Cycle-type mudguards were fitted, which got me out of making awkward and expensive brackets. These were rather super, having a chrome band down the centre and costing only 10s. a pair, the reason being that they were made from two Gamage spare tyre covers!

Sundry other details being finished, I took the car on the road and was quite delighted with the feel and performance, but I was also rather disappointed; I had expected something better. Petrol consumption was about 26 m.p.g., oil consumption about 800 m.p.g., and after three months’ motoring, during which time I had failed to exceed 76 m.p.h., I put it in the garage and bought an Austin 16 h.p. saloon. With this I went for an extended tour of Devon and returned home full of beans and bright ideas (perhaps there is a moral in this, I don’t know). Anyway, I sold the Austin, removed the Alvis engine from the “Special,” and tore it apart. A reground second-hand Laystall crankshaft was exchanged for a bag of gold; next the crankcase, rods and crankshaft were sent to Messrs. Edward Engineering Co., who made a perfect job of new bearings throughout. They also rebored the block and Aerolite pistons were fitted in place of the normal Alvis ones: with the new pistons the compression-ratio was 7.8 to 1, which enabled me to run perfectly on Discol. A new set of rockers and new rocker shaft were obtained, together with new oil pump gears. The engine was duly assembled, with a new induction pipe having two 36 mm. S.U. downdraught carburetters and an external exhaust pipe with Brooklands silencer. The B.T.H. magneto was overhauled, and with much loving care the engine was returned to its chassis.

On the following Saturday I was asked if I would accompany a friend to Birmingham on a Type 37 Bugatti. Of course I went, and such was my friend that he let me drive some 50 miles. (Greater love hath no man than this.) The gearbox was a delight, and, to cut a long story short, the following week-end found me installing a Bugatti gearbox in my “special.” An M.G. rear axle was obtained, and after removing the brake drums and substituting drums from a “14/45” Talbot and fitting the axle with a 3.66 to 1 ratio from a Model-T Ford, suitably modified, together with a forked front end from a Vulcan to convert the propeller shaft from an enclosed one with ball joint to one that could be fitted to the Bugatti box rear-end, the axle was “offered up,” the rear springs were changed to half elliptic, and the car was once more complete. I might mention here that I “went up one” in many people’s estimation, because, apart from the machining of a spacing plate for the bevel and the machining of the propeller shaft to take the pinion, I did all the work on that axle myself, in my own garage with a saw, a file, a drill and lots of rivets; and, of course, the inevitable hammer.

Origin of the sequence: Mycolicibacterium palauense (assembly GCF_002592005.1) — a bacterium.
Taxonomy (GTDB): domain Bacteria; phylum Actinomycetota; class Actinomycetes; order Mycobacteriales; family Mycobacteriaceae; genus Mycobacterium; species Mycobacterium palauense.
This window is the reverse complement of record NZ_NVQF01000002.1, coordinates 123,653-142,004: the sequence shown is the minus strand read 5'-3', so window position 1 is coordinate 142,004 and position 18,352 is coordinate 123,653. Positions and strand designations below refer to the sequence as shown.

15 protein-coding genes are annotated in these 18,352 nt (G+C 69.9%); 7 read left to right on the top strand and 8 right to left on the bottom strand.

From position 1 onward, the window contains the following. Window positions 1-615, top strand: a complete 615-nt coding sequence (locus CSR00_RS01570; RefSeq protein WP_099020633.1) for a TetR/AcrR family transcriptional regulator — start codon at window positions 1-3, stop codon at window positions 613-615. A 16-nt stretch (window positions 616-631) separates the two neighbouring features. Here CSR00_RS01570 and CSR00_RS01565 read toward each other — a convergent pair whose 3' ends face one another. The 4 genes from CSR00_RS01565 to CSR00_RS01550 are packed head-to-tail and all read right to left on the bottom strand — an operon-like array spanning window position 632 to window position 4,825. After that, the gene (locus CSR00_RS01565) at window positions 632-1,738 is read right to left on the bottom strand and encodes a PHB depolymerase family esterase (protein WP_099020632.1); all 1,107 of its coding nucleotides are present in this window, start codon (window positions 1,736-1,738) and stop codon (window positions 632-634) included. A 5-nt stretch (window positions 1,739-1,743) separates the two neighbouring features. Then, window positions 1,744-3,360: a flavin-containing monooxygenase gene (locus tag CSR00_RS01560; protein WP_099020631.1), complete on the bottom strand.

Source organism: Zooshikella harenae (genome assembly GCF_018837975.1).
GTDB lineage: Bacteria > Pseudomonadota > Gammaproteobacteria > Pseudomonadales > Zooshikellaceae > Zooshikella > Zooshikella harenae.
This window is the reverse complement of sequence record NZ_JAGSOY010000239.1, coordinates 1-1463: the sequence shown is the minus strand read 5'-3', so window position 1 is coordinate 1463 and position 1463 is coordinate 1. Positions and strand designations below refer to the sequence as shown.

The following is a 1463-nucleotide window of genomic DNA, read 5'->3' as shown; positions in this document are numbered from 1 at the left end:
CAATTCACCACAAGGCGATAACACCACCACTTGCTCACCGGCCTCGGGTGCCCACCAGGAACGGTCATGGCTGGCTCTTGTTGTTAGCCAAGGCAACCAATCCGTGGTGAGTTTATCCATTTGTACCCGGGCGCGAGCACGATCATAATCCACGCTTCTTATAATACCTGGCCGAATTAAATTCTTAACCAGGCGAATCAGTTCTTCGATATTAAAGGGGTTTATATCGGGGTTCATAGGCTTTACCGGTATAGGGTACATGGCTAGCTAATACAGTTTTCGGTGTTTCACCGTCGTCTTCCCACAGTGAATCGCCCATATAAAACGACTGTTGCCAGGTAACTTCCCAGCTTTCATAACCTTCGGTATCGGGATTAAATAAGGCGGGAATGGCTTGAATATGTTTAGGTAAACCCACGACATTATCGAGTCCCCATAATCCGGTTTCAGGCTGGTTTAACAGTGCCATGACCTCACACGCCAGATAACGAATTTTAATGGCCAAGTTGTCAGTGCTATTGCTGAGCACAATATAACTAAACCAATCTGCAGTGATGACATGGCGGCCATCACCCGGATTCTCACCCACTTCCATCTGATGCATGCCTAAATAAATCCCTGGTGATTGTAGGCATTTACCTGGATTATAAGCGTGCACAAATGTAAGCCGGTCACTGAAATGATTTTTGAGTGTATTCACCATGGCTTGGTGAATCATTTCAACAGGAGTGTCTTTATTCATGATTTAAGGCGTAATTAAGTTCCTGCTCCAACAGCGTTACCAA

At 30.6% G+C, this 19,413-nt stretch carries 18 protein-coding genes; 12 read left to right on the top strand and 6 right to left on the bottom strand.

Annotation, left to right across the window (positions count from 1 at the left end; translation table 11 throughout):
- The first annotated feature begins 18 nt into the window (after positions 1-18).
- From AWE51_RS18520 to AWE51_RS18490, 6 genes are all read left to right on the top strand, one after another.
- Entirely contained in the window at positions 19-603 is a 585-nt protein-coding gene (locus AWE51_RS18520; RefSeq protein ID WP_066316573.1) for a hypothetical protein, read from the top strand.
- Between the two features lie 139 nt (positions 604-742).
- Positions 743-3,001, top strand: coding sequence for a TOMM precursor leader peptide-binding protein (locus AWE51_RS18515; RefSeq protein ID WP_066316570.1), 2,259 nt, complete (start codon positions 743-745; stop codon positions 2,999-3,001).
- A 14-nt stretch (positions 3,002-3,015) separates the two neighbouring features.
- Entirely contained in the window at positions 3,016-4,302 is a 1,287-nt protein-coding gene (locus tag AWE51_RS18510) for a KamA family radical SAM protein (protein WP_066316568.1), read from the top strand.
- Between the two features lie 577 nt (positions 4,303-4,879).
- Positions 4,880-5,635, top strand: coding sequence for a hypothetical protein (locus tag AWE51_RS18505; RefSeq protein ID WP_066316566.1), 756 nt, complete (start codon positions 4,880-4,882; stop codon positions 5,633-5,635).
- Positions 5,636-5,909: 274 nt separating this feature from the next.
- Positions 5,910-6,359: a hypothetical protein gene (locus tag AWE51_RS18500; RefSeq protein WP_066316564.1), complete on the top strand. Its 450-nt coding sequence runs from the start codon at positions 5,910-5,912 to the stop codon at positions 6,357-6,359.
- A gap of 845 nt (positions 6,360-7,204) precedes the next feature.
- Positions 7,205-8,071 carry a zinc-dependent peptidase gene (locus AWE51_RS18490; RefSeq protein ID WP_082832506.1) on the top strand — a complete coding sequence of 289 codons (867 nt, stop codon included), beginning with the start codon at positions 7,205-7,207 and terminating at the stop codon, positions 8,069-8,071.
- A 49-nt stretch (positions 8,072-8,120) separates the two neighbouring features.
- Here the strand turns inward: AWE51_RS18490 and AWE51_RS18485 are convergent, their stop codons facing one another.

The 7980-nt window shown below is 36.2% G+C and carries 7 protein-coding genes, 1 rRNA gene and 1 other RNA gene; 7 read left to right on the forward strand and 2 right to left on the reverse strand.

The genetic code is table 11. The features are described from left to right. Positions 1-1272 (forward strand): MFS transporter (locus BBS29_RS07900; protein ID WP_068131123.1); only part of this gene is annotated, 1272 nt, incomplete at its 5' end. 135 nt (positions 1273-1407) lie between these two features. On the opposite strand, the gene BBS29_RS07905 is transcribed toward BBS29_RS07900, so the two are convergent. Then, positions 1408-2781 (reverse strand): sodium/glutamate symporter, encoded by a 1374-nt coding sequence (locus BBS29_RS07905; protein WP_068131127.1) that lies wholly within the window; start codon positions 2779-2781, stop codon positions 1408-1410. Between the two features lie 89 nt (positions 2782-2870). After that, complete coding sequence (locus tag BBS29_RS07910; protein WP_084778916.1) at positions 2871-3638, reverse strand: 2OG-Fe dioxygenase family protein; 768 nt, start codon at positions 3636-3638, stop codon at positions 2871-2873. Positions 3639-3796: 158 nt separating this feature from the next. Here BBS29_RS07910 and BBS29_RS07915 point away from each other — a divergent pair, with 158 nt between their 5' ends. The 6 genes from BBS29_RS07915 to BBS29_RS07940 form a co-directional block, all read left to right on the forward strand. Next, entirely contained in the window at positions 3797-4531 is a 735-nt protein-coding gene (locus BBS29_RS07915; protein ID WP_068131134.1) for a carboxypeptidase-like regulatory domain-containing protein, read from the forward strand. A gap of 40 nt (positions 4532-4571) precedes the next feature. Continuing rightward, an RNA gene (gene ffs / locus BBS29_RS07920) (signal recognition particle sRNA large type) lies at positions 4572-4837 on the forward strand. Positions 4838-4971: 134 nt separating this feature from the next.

I ran the car in very gently for nearly 5,000 miles; there was a reason for this restraint–£180 had been spent on the car since first started, so a blow-up would have put an end to motoring for a while, as I had barely enough cash left for tax and insurance.

With the assistance of a great friend of mine, one Edward Batten, of the Beckenham Motor Co., much experimenting had been done with a view to improving the gas flow in the head. In this we achieved some success, as both “specials” (Batten had, and still has, an Alvis-engined “special”) would do 32 to 35 m.p.g. and would pull away from 10 m.p.h. in top gear perfectly; no trace of transmission snatch, despite a much-machined flywheel.

The total weight of the car was now 15,1/4 cwt., including full lighting equipment, which was fairly reasonable, considering that light metals could not be used to any degree owing to expenditure having to be kept to a low level.

For the above-named sum I now had a car with acceleration more than equal to that of a standard V8 Ford, and with a top gear maximum of 88 m.p.h. and able to do 70 m.p.h. in third gear and 56 m.p.h. in second gear.

I covered 18,000 miles in this car, most of them in attending race meetings and speed trials. The only trouble experienced was gear oil getting past the oil retainers into the rear brake drums, which was due to faulty design on my part, as they were non-standard.

Came the winter, and again my thoughts wandered to building another “special.” I cannot explain this urge; it just happens, and sooner or later I succumb to it.

Fortunately, a fatherly Government had decided that I was more than worthy of my hire, so a little more money was available. Here a few words of advice to potential builders of “specials.”. They cost just twice as much as you estimate and take three times as long to complete!

Through the offices of a friend I acquired from Mr. Skinner, of the S.U. Carburetter Co., a brand new 18 h.p. M.G. “Tigresse” engine and gearbox, together with a quantity of spares; in fact, almost another complete spare engine and gearbox. These engines boast of dual ignition (12 plugs) and dry-sump lubrication, and are supposed to develop 100 h.p.

In view of the fact that the engine and gearbox weigh approximately 6 cwt. and that I proposed to use independent front wheel suspension, a very rigid chassis was required. A standard “18/80” M.G. chassis seemed to be the thing, so one was duly acquired. A V8 Ford rear axle was next obtained, together with a 7th Series Lancia “Lambda” front axle. These were to be the basis of the new “special.”